The violet oil beetle (Meloe violaceus) is our way into a discussion of leaky leg joints, toxic oil, aphrodisiacs, the cantharidin world, hitch-hiking, egg-laying on an industrial scale and hypermetamorphosism. There are not many animals that better illustrate just how weird and wonderful Nature can get …
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Read on for photos and links that’ll help you explore the weird and wonderful world of the oil beetles …
Here’s the Violet Oil Beetle, cunningly disguising it’s deeply unusual habits and life by looking for all the world like just another blackish beetle:
And here is the hitchhiker itself, the triungulin larva of that beetle above:
And here’s a chance to play spot the triungulin. A close up of a solitary bee (i.e. the correct target species!) with a hitchhiker in place:
For basic info on the violet oil beetle, check out the excellent Buglife page.
For basic info on other topics mentioned in the episode, try these:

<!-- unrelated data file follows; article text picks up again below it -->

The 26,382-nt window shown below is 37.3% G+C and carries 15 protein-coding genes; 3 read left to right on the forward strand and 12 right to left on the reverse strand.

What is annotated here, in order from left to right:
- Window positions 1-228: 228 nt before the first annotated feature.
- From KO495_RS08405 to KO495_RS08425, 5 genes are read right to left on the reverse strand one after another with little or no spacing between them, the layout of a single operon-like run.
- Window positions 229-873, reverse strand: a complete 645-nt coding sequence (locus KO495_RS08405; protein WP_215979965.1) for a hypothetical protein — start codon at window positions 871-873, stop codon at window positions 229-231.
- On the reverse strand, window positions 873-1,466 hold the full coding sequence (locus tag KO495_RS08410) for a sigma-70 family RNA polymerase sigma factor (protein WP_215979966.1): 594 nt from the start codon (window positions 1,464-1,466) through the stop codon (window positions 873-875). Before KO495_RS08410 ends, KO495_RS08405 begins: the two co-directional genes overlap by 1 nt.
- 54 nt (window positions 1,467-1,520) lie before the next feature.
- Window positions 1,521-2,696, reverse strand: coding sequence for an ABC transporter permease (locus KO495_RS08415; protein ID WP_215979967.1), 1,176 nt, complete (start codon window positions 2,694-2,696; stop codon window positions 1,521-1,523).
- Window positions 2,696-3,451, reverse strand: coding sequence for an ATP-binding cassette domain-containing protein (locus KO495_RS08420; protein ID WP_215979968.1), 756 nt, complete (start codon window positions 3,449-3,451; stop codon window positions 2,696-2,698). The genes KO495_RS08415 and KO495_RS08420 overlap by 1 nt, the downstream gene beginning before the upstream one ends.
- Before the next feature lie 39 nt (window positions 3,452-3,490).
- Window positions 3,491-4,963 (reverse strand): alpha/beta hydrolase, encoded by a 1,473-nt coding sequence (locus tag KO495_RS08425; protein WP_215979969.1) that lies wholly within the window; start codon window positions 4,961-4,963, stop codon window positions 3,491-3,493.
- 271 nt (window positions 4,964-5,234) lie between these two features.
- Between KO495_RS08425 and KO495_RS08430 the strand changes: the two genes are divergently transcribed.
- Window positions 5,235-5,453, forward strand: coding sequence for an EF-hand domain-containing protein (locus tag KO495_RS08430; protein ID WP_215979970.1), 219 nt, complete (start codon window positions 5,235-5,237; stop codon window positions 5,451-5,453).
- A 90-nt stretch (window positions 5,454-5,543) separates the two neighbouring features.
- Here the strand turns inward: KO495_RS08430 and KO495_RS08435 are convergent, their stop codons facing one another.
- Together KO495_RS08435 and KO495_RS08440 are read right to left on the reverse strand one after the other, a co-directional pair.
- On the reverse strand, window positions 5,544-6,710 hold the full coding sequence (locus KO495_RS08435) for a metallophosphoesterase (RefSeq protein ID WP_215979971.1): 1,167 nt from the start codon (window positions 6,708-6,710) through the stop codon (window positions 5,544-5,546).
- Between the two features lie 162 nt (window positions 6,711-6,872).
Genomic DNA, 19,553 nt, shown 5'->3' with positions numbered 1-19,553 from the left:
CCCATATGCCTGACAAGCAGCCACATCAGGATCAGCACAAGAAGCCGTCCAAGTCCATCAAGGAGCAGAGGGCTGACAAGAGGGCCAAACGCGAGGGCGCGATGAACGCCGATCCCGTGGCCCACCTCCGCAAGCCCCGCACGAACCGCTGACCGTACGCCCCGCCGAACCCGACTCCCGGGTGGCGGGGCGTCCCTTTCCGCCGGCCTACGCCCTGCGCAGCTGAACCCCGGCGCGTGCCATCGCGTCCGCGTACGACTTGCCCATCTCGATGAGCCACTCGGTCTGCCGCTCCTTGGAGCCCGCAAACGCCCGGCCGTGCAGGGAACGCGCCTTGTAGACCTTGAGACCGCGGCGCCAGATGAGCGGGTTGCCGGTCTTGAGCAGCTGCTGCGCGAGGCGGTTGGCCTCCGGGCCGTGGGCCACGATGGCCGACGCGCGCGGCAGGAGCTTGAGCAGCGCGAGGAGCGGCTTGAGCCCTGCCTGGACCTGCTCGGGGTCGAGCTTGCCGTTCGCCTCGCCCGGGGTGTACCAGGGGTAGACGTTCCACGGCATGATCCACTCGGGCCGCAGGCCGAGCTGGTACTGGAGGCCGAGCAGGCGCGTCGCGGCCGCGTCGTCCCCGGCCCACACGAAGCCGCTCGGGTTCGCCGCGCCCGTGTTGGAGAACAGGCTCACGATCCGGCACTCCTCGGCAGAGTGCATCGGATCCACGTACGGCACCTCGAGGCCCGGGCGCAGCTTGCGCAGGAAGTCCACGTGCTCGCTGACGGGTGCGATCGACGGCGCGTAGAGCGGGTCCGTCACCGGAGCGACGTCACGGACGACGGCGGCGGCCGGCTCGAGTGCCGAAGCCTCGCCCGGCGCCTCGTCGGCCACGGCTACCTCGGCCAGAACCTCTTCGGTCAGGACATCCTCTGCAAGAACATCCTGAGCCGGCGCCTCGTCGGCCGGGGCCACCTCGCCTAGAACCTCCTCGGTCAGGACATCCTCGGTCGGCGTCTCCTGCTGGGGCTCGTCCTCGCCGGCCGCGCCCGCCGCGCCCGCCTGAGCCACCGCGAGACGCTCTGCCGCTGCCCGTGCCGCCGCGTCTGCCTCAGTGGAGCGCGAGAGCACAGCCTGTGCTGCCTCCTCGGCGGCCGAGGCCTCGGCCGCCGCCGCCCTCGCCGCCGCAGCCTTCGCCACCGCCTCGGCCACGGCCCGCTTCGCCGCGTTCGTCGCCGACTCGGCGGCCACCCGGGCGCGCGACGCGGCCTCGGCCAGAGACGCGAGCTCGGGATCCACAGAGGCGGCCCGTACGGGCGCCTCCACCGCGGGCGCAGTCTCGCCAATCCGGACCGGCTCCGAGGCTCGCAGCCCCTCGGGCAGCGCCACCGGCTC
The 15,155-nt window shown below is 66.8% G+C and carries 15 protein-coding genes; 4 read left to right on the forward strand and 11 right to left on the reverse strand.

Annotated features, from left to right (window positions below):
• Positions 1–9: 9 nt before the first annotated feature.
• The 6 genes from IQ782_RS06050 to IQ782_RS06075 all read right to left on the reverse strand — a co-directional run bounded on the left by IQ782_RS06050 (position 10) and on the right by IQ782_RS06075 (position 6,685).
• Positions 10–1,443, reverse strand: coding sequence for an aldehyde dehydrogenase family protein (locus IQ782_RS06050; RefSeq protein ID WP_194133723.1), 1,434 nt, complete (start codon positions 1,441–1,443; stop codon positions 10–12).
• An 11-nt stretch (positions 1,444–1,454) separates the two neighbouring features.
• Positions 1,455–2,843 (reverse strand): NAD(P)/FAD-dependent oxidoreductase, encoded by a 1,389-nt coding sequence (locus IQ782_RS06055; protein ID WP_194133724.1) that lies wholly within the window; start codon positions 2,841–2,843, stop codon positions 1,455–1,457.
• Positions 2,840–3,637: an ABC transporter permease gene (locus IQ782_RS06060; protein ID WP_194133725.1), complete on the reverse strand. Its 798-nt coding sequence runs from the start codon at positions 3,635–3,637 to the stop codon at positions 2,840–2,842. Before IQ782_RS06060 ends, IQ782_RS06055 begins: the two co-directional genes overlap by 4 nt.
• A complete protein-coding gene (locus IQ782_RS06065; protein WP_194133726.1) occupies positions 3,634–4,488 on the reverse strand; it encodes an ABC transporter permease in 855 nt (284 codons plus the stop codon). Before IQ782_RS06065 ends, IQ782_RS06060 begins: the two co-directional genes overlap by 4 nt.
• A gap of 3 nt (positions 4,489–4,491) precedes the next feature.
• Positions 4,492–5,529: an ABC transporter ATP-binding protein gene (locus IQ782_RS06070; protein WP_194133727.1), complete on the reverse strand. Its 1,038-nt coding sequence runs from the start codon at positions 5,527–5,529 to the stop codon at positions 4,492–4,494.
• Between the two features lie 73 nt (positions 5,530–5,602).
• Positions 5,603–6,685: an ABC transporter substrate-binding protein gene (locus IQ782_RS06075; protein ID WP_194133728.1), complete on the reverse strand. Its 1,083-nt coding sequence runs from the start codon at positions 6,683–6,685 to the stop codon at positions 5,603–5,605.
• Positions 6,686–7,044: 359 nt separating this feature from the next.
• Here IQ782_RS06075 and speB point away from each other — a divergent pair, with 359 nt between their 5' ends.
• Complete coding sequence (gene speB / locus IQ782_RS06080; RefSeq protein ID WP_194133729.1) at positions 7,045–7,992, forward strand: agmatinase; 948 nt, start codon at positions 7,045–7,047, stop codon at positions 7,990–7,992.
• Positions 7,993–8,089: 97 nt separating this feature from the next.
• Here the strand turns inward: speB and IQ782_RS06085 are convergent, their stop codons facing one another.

And (if you dare) Spanish Fly.
And this, by the way, is what hypermetamorphosis actually looks like (in a related species, not actually the violet oil beetle – but it’s a species with essentially the same life cycle, so the forms are the same). Triungulin on the left, through various stages to adult beetle at bottom right:
And should you want to delve a bit more deeply into some of the topics:
You can access a PDF (in English) covering just about the full range of known canthariphilous insects, and speculating on why they like cantharidin so much, here: Hemp, Dr Claudia & Dettner, Konrad. (2001). Compilation of canthariphilous insects. Beiträge zur Entomologie. 51. 231-245.
Midges hassling violet oil beetles is recorded here: Turner, Clive & Mann, Darren. (2003). Atrichopogon (Meloehelea) winnertzi Goetghebuer (Diptera: Ceratopogonidae) feeding on Meloe violaceus Marsham (Coleoptera: Meloidae). British Journal of Entomology & Natural History. 16. 7-9.
A look at the lives and prodiguous egg-laying abilities of various oil beetles is over here (i.e. you can download the PDF): Lückmann, Johannes & Assmann, Thorsten. (2005). Reproductive biology and strategies of nine meloid beetles from Central Europe (Coleoptera: Meloidae). Journal of Natural History. 39. 4101-4125.